By Cristina D’Imperio

Nam Vo, PhDNam Vo, PhD, McGowan affiliated faculty and tenured Professor of Orthopaedic Surgery and Deputy Vice Chair of Research in the Department of Orthopaedic Surgery at the University of Pittsburgh, is the Principal Investigator (PI) on a new R-01 award from the National Institute on Aging.

Dr. Vo’s study, titled “Mechanisms of Cellular Senescence Driving Intervertebral Disc Aging through Local Cell Autonomous and Systemic Non-Cell Autonomous Processes,” focuses on intervertebral disc degeneration (IDD).

IDD, a condition that is most common in older adults, occurs when a person’s spinal discs wear down. Spinal discs act as shock absorbers between vertebrae, and as the discs wear away, the bones begin to rub together. Most people experience some degree of disc degeneration after the age of 40, even if they are asymptomatic. IDD leads to back pain in approximately 5% of adults.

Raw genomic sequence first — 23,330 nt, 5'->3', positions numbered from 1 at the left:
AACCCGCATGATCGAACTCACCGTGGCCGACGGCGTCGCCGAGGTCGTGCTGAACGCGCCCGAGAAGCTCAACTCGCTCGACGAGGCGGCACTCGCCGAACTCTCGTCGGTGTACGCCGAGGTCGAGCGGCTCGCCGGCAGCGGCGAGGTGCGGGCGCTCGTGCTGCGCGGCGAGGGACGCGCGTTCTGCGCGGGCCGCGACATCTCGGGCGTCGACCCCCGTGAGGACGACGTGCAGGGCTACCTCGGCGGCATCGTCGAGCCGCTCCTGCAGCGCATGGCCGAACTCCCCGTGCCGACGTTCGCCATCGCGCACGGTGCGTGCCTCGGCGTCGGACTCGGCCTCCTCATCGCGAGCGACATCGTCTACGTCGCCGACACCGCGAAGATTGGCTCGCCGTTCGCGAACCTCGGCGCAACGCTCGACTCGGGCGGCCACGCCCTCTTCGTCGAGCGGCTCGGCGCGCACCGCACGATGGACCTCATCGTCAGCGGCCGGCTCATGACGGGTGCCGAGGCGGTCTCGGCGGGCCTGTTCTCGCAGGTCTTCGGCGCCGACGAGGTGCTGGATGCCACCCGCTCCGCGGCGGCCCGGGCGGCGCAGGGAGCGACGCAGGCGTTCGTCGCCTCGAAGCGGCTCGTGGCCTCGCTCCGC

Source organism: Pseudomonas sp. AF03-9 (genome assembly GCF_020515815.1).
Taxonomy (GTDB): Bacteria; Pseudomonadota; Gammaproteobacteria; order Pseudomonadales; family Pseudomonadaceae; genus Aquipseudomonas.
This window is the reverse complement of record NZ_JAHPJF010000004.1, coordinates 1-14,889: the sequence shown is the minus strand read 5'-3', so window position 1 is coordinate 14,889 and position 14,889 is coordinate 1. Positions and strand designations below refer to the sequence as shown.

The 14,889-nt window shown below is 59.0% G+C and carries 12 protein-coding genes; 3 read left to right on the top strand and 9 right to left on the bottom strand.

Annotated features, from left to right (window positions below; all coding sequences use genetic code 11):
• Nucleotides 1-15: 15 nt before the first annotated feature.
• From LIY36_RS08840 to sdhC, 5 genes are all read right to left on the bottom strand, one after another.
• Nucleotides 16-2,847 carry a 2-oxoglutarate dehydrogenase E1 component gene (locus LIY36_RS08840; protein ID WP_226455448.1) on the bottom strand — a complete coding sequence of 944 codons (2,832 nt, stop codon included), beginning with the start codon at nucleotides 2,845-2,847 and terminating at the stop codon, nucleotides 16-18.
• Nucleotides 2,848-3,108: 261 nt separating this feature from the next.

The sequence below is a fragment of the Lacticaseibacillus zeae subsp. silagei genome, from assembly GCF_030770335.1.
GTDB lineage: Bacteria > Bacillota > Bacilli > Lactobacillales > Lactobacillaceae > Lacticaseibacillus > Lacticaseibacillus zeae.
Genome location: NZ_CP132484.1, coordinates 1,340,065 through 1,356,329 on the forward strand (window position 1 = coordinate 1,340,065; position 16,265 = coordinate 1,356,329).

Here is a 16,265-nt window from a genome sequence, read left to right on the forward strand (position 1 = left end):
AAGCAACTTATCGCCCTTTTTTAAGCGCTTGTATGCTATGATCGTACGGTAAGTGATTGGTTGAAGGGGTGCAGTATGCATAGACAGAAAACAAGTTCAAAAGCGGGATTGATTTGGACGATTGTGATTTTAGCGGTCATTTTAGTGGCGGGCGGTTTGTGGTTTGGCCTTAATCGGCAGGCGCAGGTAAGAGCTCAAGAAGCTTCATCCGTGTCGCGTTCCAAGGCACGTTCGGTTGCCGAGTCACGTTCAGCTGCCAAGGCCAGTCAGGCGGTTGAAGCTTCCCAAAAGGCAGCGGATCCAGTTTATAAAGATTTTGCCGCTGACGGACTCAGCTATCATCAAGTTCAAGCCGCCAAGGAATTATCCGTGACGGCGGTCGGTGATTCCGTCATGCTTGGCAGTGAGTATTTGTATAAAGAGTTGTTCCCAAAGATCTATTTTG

IDD is also the underlying cause of numerous other spinal disorders, resulting in severe or debilitating back pain and in some cases disability.

Dr. Vo’s lab has previously studied the impact of persistent DNA damage on senescent cells and their relationship to promoting disk aging and degeneration. The team’s latest research seeks to determine whether cellular senescence drives disc aging locally, systemically, or both. Additionally, Dr. Vo’s lab will study which cellular senescence pathways drive local and systemic impacts.

By determining these factors, Dr. Vo and his fellow researchers ultimately hope to identify therapeutic drug interventions to mitigate disc degeneration in older adults.

Read the full project abstract here.

Find out more about Dr. Vo’s work here.